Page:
Summer Reading 2011

Matched by Ally Conde is YA novel, and although this is not a book my husband would enjoy, my girlfriends would!  It’s a bit Twilight, and a bit Hunger Games, but one of the better in this genre.    I thought it was well written and engaging, and I already have the next book in the Trilogy in my Wish List.  Great summer read!
A Discovery of Witches by Deborah Harkness is a bit like Twilight for adults.  Again, not a book I would recommend my husband read, but if you read Twilight, and liked The Da Vinci Code, this is a bit like the two combined.    I have to admit I was engrossed; it’s a guilty pleasure for sure.  I did have one gripe with a plot turn towards the end.  One aspect that bothered me: I am not sure I understand the author’s take on time travel.    If you are going to go there, which I think is fine,  then at least try to have how it happens make sense.  That said, I will still read the second book when it comes out.
Across the Universe by Beth Revis is a YA scifi novel.  It’s the story of a ship that is launched for a 300 year journey to a new, inhabitable planet.  They call it a “generation ship” since it will take many generations to reach their final destination.   It is an interesting thought – how to run a society while trapped in a tin can for 100’s of years.  How would government work, how would society and the various jobs that must be done be handled, how to control population, how to try and not go mad while basically trapped?  It’s a good read, if not necessarily an extremely happy one.
Odd Thomas by Dean R Koontz is the first Koontz book I have read in probably 10 years.   I wasn’t sure what to expect, and at first had some trouble getting into it.  I would describe it as a combination of Sixth Sense and a mystery novel.  I eventually liked the characters, but not sure I will read the rest of the series. It’s a bit too sad for me.
Switched by Amanda Hocking is, yes, another YA novel. This one was a first a self published novel on, available on Kindle, then later got picked up by a publisher once the novel became quite popular on its own.  The writing and story were engaging enough for me to read all 3, but you have to liberally suspend your disbelief.    I may pick up a couple of her other books, which sound interesting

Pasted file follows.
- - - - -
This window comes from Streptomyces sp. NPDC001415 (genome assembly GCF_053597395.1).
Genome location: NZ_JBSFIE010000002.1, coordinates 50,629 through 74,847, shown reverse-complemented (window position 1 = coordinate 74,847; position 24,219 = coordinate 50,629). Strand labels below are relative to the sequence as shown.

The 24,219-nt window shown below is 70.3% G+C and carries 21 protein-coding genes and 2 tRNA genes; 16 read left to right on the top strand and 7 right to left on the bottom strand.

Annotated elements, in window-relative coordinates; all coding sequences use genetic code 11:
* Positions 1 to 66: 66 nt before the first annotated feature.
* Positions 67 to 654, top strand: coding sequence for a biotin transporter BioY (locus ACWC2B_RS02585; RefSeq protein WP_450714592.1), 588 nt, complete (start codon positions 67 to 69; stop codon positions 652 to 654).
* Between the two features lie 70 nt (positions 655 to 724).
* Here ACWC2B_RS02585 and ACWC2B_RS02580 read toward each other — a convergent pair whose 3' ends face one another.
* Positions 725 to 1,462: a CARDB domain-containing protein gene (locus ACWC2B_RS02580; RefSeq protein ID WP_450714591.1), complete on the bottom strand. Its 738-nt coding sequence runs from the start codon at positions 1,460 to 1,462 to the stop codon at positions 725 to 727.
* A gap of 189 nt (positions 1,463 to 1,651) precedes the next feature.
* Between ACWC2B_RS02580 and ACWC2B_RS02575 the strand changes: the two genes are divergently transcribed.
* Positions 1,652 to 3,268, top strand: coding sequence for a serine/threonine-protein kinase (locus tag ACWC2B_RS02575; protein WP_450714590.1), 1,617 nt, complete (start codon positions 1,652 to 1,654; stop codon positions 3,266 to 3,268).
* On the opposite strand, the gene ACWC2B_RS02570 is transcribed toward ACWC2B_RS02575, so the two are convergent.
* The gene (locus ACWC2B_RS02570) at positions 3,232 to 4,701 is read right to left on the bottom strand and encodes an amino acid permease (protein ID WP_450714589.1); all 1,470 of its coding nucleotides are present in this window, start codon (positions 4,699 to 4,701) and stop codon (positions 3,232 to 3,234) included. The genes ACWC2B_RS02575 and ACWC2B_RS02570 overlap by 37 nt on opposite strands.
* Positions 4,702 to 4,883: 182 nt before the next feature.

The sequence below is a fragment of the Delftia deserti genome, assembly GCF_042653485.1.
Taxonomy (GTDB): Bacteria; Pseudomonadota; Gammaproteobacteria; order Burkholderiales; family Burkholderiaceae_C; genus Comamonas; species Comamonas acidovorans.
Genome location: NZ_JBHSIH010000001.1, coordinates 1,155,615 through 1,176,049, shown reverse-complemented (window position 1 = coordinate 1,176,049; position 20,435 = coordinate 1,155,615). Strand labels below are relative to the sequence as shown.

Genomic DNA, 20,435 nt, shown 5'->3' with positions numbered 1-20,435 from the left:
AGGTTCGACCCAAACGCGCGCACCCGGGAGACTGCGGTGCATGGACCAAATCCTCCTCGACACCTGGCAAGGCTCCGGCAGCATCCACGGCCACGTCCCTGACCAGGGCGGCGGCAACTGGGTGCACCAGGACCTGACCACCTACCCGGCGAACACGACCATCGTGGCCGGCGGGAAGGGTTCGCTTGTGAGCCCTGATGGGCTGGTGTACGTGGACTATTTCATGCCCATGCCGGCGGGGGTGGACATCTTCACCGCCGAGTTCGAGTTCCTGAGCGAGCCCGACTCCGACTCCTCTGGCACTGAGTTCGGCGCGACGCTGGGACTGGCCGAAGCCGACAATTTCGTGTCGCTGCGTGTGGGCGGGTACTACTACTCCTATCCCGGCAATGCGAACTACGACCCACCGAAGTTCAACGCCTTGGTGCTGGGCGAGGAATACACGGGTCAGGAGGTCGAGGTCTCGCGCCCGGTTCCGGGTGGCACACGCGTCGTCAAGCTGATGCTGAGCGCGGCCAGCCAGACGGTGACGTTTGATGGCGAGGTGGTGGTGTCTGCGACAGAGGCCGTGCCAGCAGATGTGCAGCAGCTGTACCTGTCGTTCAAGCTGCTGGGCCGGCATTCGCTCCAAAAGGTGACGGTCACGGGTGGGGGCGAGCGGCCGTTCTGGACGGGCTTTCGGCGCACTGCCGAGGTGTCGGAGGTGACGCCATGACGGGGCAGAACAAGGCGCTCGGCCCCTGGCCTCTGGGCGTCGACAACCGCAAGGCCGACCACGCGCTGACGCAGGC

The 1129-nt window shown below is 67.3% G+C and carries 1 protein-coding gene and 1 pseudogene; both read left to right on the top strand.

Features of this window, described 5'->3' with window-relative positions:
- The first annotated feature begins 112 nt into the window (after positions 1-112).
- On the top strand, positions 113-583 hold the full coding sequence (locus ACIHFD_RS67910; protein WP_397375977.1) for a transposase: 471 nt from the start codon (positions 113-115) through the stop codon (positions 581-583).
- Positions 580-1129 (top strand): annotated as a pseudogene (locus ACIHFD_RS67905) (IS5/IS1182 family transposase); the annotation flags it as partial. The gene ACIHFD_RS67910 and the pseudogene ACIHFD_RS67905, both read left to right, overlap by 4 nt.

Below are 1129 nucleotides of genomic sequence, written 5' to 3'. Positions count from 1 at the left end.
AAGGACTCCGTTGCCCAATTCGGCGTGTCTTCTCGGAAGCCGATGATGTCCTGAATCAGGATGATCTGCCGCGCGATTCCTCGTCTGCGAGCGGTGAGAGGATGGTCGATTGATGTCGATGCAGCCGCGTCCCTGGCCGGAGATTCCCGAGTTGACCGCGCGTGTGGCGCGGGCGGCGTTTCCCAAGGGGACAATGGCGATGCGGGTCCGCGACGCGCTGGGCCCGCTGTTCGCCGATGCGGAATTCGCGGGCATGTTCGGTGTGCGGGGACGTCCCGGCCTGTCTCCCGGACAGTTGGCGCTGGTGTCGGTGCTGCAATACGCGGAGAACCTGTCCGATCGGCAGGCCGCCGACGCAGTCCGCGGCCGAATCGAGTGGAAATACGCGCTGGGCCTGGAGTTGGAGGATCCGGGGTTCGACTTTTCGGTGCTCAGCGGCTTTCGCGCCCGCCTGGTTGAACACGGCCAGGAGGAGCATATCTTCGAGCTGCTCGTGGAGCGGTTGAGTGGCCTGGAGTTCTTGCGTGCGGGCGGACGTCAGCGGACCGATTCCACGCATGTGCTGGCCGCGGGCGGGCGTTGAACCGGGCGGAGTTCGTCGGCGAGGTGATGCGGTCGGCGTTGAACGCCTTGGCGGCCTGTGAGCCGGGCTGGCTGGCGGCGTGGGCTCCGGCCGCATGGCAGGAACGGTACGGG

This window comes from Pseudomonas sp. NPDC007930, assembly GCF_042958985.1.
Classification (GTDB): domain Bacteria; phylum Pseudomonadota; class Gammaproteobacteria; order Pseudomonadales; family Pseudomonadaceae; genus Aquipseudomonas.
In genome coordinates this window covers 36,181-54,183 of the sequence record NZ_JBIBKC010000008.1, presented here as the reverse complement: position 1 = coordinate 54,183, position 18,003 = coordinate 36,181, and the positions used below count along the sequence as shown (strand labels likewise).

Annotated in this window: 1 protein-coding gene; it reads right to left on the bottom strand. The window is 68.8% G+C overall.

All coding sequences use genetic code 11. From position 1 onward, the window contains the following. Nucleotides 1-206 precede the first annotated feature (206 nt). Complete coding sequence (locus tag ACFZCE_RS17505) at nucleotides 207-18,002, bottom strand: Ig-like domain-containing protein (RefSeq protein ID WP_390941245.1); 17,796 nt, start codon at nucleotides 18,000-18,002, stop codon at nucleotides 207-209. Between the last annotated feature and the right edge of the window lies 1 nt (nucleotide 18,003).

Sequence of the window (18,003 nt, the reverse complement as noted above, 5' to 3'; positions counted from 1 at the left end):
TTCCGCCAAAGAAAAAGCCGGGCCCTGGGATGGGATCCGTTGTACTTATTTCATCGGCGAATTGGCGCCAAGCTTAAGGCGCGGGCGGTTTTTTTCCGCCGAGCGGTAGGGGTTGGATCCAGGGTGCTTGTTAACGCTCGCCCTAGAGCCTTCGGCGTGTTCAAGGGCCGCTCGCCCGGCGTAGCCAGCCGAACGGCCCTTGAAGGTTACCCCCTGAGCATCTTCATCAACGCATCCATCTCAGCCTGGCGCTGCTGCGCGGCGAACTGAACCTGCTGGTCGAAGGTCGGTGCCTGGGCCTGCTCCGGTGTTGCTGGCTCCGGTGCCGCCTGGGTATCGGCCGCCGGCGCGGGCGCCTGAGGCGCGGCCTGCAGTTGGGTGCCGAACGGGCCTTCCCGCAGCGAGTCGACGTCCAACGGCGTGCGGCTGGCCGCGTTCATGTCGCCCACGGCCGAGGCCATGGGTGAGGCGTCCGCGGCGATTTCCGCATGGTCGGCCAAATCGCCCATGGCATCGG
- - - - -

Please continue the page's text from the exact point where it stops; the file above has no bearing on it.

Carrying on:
Emily, Alone by Stewart O’Nan was recommended by EW, if I recall. It’s the story of an older woman, living alone, and her internal monologue. With her children moved out with children of their own, a widow, it can be at times amusing, often times sad, sometimes a little slow, but worth reading.  Not sure it’s the best summer read, as it’s not exactly a happy, fun novel, but then, it is not meant to be.
A Game of Thrones by George RR Martin surprised me a bit. I read it because it was finally going to be on HBO (of course, since we don’t get cable I will probably have to wait another year to rent on iTunes – arg!).  I was expecting more of a fantasy novel, which I suppose it is to some extent, but it is more a story of warring tribes and strategy, loyalty, and trust, and fear.   I enjoyed it, but it is long, and I have yet to read the second book.  If you like epics, and battles, and strategy and interesting characters, it’s a good read.
The List by J. A. Konrath was a book my husband found.  Imagine if we could clone famous people from the past, only they didn’t know they were clones. Who would they turn out to be?  Would they be the same heroes or villains they were originally?  This is the bases of the book, which is mostly a thriller with some pretty good humor intermixed.  It’s a quick light read, good for beach reading.